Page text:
The ALL-NEW CONCORD MUSEUM IS OPEN WEDNESDAY TO SUNDAY (10 am to 4 pm) Walk ins welcome!
Oppression is woven throughout the history of the land now known as Concord. The colonists who lived here did so, in part, to escape the religious persecution they faced in England. They, in turn, oppressed the Indigenous communities who had lived in this area once called Musketaquid. A century and a half after colonization, the “shot heard round the world” was fired to oppose the oppression the heirs to Concord’s first colonial settlers experienced at the hands of King George and his Parliament. Yet while fighting a war for their own liberty, many revolutionary households were, incongruously, enslaving Africans. Although slavery was abolished in the Commonwealth of Massachusetts in 1783, the debate concerning the abolition of slavery throughout the rest of the country would become one of the dominant issues that defined life in Concord in the 19th century. In more contemporary times, Concord continues to confront the mistreatment of marginalized groups in our midst and in our world. Our exhibitions and programming endeavor to unite us in terms of our shared history and inform debates over how, in the future, we can “build a more perfect union.”
The Concord Museum is committed to preserving the artifacts that recount all sides of this complex narrative and, through our exhibitions and programming, to sharing an inclusive story about our past and ongoing efforts to counter oppression. Those values are reflected in our commitment to building and sustaining a diverse and welcoming community, including addressing barriers to full inclusion of historically underrepresented groups. In that spirit, we are committed to recruiting and hiring a more diverse staff and diversifying the membership of our board and volunteer leadership. Recognizing that multiple voices and perspectives enrich our work, we embrace a broad definition of diversity and are dedicated to ensuring an environment where differences are valued and respected and where all members of our community are fully engaged participants in our mission. We commit to offering educational programs that shine a light on once-hidden histories and that serve a wide range of students, adults, and families, including those from ethnically and socioeconomically diverse communities. Our nation’s founding ideals of “liberty and justice for all” are represented eloquently by chapters in Concord’s history, but that history also includes moments when these ideals went unachieved. As a community, we remain steadfast in our embraces of these ideals, which remain at the core of the Museum’s mission.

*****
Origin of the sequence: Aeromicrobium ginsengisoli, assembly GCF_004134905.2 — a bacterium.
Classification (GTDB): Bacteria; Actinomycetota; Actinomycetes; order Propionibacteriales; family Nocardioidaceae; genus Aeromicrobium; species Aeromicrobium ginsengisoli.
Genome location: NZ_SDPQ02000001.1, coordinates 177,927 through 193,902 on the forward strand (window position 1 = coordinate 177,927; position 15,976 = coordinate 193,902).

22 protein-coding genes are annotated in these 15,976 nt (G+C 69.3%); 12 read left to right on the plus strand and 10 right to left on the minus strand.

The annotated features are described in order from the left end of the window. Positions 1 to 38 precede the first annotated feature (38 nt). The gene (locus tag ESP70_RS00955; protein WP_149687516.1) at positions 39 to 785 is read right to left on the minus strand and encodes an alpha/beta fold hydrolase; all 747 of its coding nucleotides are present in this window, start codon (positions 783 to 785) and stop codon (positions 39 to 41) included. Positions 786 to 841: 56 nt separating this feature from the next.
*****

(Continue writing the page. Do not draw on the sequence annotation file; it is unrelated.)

This statement (and accompanying history and action plan) was adopted by the Concord Museum Board of Governors on December 8, 2021. The Board recognizes that this is just a first step but one that formally underscores our commitment to diversity, equity, access, and inclusion as a central part of our mission into the future.
To learn more about the history and action plan click here.